Our mission is to safely deliver reliable, affordable, clean energy.
The General Rate Case (GRC) funds SCE’s day-to-day operations, including maintenance and grid upgrades. Every three years, the California Public Utilities Commission (CPUC) reviews our request for the next three-year spending cycle. Starting with SCE’s 2025 GRC, this process will transition to a four-year cycle.
The GRC makes up about half of customer rates. Another one-third comes from the cost of energy sources for power, which are passed on to customers without markup or profit for SCE. The remaining costs come from other factors, such as large transmission projects regulated by the Federal Energy Regulatory Commission, and programs for energy efficiency and income-qualified customer assistance.
On August 30, 2019, SCE filed a request to recover costs from 2021 through 2023 for employees to inspect, repair, and, when appropriate, upgrade poles, transformers, and distribution lines. Across our service area, SCE owns more than 1.4 million electric poles, 725,000 transformers, and more than 105,000 miles of distribution lines serving 5 million customer accounts.
The funding will be used to:
- Replace or repair poles, wires, transformers, and other infrastructure.
- Harden the grid against wildfires by insulating power lines, installing fire-resistant poles, removing vegetation hazards, and intensifying power line inspections in high fire risk areas.
- Enable crews and customer support staff to respond to emergencies, such as wildfires and earthquakes, and restore service as quickly and safely as possible.
- Invest in equipment, software tools, and improved operational practices, to help make the electric grid more reliable and fire resistant.
- Upgrade to newer equipment that will make it easier to restore power after emergency outages.
- Update cybersecurity, to protect the grid from hackers and further protect customer data.
- Advance SCE’s clean energy vision, enhance system reliability, support our customers’ technology preferences, and help California meet its clean energy goals.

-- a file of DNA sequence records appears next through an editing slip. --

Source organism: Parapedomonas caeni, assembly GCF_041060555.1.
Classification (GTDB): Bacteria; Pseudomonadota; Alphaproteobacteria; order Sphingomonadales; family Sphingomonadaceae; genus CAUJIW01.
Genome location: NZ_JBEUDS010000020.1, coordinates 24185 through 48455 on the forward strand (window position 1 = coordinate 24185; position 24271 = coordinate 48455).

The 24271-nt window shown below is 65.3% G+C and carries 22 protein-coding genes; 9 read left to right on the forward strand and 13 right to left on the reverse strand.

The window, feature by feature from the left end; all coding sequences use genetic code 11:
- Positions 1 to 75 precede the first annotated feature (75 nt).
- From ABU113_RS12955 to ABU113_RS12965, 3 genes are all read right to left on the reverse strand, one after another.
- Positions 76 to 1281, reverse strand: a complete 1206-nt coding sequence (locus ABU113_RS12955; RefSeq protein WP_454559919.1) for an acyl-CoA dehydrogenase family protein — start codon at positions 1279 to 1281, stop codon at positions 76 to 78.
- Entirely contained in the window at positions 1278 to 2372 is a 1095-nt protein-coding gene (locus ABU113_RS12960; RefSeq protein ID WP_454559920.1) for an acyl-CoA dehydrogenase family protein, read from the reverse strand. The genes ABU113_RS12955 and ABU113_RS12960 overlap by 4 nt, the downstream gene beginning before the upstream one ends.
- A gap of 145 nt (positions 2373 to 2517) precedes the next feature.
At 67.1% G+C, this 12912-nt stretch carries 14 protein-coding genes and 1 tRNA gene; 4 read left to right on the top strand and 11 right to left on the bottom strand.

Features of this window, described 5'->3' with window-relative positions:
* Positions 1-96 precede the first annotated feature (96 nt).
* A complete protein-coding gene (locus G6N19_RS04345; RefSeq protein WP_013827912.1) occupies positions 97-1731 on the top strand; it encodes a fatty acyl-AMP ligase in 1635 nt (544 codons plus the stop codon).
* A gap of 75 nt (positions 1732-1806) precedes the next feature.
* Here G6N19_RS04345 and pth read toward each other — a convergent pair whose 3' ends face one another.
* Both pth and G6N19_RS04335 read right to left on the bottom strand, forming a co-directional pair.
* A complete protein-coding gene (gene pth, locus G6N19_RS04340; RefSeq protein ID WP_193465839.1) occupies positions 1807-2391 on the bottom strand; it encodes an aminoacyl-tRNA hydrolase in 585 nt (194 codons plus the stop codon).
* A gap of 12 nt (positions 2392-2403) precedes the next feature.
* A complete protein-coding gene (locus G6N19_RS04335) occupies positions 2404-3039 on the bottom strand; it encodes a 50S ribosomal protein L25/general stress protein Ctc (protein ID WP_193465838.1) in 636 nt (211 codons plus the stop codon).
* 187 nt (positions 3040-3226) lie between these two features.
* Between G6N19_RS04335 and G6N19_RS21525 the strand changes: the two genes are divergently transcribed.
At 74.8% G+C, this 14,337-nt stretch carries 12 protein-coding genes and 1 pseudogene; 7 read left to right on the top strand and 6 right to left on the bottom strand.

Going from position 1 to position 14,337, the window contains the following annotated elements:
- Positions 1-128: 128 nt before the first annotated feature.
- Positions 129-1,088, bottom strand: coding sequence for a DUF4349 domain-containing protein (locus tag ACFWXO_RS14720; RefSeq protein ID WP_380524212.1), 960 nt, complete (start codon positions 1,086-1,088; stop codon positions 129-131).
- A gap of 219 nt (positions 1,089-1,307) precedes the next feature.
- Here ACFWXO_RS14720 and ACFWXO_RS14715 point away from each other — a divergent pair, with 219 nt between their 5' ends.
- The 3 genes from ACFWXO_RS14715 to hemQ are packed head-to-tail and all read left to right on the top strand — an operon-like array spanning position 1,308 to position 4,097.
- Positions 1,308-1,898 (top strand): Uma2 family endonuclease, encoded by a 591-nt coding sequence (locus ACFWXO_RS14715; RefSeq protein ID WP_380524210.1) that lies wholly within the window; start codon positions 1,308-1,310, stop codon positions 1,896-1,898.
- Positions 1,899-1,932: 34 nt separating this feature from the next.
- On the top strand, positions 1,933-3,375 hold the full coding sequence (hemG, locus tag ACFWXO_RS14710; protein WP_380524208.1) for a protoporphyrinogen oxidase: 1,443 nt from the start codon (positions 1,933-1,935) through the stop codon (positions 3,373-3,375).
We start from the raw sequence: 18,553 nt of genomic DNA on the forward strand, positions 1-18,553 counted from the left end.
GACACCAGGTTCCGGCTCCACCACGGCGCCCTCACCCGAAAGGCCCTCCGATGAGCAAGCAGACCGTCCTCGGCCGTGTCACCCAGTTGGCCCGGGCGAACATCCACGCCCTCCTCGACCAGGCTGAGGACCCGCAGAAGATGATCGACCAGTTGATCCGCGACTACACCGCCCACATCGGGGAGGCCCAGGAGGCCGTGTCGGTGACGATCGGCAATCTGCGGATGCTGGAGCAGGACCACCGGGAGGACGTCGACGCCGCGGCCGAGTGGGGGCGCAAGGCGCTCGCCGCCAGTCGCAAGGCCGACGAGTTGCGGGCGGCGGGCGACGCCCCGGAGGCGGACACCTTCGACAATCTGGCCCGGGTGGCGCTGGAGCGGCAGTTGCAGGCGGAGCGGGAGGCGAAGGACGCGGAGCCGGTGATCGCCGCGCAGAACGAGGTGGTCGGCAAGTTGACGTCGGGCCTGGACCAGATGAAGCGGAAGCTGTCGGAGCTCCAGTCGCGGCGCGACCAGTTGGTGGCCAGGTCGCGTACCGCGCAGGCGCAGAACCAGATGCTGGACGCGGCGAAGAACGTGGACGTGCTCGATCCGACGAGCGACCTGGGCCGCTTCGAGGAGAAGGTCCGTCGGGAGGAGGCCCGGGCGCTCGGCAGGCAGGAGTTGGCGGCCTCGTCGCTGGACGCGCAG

We work with the CPUC, the body regulating the state’s investor-owned utilities, in a publicly transparent rate setting process, which includes public input and participation. All investor-owned utilities follow the same process.
At the start of each year, SCE and other California utilities are required to update energy pricing to reflect the costs of providing clean, safe, and reliable service.
On January 1, 2022, SCE updated our electricity rates. The average electricity price increased by about 2.7%. The main drivers of this increase were higher wildfire mitigation costs and energy transmission rates.
SCE adds no markup to the energy it purchases to deliver to customers; for every dollar SCE pays for purchased power, customers pay one dollar.
Aside from market conditions, your bill is affected by your energy usage, weather, state mandates, and climate resiliency investments.
- 46₵ - generation costs of non-SCE owned energy sources, including solar, wind, and natural gas, and SCE-owned generation, including hydro and natural gas plants.
- 37₵ - distribution grid maintenance and new equipment, including poles, wires, and substations.
- 8₵ - transmission investment in operations and high-voltage transmission line maintenance.
- 5₵ - wildfire-insulated wire, vegetation clearing, enhanced inspections, weather stations, high-definition cameras, and insurance.
- 4₵ - state-mandated public purpose programs, including incentives for energy efficiency and protection for income-qualified customers.
This breakdown shows SCE’s costs to serve customers and implement state policies. It is based on calculations from June 2021.
To keep rates affordable and fair, we balance the need to modernize infrastructure for reliability with meeting state policy requirements for initiatives like renewable energy. To do this, we work with local, state, and federal officials, and keep you informed throughout.